Enabling Parish Leadership
Everybody has stress. Not just parish leaders. But parish leaders have extra tools to manage it: prayer, community and mission.
To manage stress, first learn what it feels like and where the stress is coming from. Where do you feel your stress? Around the shoulders? In the stomach? With a headache?
How do you act when you’re stressed? Do you walk more quickly? End conversations rapidly? Speak more abruptly? Do you use a harsher tone?
Where did the stress come from? Can you think back to a particular thing someone said to you? A letter you received? An email or phone call that rattled you?
Is the source of stress more chronic? Do you work every day with someone who annoys you? Do you have inadequate work conditions? Do you fight heavy traffic all the way to work?
If you can identify the specific source of stress, you can think of specific ways to deal with it. If other people are the sources of stress, strategize about how to work with them. You might visit with the difficult person directly or ask someone else for advice. How you speak to difficult people is as important as what you say.
In addition to handling the specific sources of stress, you will also benefit from daily habits that minimize stress. Some people exercise. Some go to ball games. But parish leaders have advantages over other workers.
· Prayer. A daily habit of prayer is a powerful way to resist the threat of stress. Prayer should not be just another appointment on the calendar, handled quickly in order to move onto the next item of business. It deserves its own time and place. It belongs on the A list of tasks for the day. Choose a time of day that works for you. Choose a regular place to go. Even fifteen minutes a day can help develop the spiritual center inside you. You can draw from that center throughout the day, whatever comes your way.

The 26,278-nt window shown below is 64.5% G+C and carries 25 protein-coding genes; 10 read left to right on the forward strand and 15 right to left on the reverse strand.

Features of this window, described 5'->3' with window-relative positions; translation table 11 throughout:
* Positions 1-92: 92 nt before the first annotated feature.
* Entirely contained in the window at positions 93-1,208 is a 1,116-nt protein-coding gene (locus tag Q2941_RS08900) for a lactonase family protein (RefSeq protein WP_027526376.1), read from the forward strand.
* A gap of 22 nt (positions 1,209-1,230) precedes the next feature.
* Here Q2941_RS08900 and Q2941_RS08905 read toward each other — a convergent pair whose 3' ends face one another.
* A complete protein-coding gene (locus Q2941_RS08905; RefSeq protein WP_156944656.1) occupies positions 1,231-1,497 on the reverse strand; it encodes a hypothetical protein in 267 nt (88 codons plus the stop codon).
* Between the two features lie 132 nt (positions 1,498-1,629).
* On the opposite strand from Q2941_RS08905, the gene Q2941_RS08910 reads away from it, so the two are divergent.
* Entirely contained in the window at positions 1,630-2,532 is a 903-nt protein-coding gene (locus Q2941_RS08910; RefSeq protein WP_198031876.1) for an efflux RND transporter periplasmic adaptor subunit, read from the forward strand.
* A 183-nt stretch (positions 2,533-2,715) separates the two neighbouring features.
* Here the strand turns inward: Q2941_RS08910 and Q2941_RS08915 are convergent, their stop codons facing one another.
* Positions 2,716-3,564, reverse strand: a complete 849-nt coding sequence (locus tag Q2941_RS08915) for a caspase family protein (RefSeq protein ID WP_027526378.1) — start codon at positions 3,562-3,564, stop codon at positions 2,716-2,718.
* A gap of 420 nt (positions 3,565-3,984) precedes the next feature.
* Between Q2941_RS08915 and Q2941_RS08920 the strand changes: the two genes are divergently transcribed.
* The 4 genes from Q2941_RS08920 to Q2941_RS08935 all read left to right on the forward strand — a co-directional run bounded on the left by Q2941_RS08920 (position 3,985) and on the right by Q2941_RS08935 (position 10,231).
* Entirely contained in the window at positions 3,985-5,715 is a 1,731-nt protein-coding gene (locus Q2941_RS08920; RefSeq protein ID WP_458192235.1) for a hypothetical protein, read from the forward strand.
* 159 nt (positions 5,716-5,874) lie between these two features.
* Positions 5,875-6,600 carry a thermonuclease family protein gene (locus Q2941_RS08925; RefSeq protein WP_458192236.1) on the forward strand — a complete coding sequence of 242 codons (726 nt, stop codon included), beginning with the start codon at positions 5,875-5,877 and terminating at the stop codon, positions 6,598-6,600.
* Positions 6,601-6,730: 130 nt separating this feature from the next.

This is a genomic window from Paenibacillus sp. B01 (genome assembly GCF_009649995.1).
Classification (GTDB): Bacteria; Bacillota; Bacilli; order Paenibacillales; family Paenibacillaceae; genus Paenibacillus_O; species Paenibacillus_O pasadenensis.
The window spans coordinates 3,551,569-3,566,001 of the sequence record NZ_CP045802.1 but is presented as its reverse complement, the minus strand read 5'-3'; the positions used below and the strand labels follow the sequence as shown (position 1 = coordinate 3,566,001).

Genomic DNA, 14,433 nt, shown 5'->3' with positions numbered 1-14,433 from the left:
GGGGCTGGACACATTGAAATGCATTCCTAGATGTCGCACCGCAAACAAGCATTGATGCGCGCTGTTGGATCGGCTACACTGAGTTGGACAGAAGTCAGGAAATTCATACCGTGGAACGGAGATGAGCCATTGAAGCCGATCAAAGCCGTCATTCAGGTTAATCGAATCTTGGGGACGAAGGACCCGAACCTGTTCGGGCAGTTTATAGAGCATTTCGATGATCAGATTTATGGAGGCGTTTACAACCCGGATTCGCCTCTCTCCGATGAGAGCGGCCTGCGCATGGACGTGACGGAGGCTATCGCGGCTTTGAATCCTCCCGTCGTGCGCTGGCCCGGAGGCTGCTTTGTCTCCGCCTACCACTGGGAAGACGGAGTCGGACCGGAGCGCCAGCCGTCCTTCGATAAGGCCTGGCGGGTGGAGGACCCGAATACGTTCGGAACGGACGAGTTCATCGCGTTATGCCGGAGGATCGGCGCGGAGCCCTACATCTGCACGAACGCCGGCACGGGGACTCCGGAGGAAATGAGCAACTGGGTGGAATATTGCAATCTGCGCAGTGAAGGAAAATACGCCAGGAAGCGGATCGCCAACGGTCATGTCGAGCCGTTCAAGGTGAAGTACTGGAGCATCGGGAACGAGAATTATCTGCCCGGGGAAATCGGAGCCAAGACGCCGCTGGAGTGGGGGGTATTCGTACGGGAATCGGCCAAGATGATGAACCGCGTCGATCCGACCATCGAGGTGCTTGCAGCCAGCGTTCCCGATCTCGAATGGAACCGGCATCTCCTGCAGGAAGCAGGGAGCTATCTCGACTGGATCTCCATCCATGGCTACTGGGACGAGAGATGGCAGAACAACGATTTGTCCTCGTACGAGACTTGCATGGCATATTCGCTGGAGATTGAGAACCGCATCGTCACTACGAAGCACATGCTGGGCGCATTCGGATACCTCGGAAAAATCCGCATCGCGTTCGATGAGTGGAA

· Community. Other people may be the source of stress, but they are also its resolution. Jesus called us to be a community of disciples. He did not promise we would always get along. If we are committed to one another, we establish a framework for forgiveness and tolerance. In that community of love we find our peace.
· Mission. You will also have a great sense of peace from the overall mission of the work you do. You are not working for some company whose main purpose is to increase the revenue of the stockholders. You are working for the Church, anxious to put the gospel into practice. Whenever the details of the job cause stress, you can take comfort knowing that the big picture is glorious: You are serving the reign of God!
When you manage your own stress, you will be in a better position to help others manage theirs. And when you help manage theirs, your own stress goes down.
This article was written for ParishWorks: Idea Source for Parish Leaders and Decision Makers 8/6 (July 2005), but the journal ceased publication with Volume 8, number 5.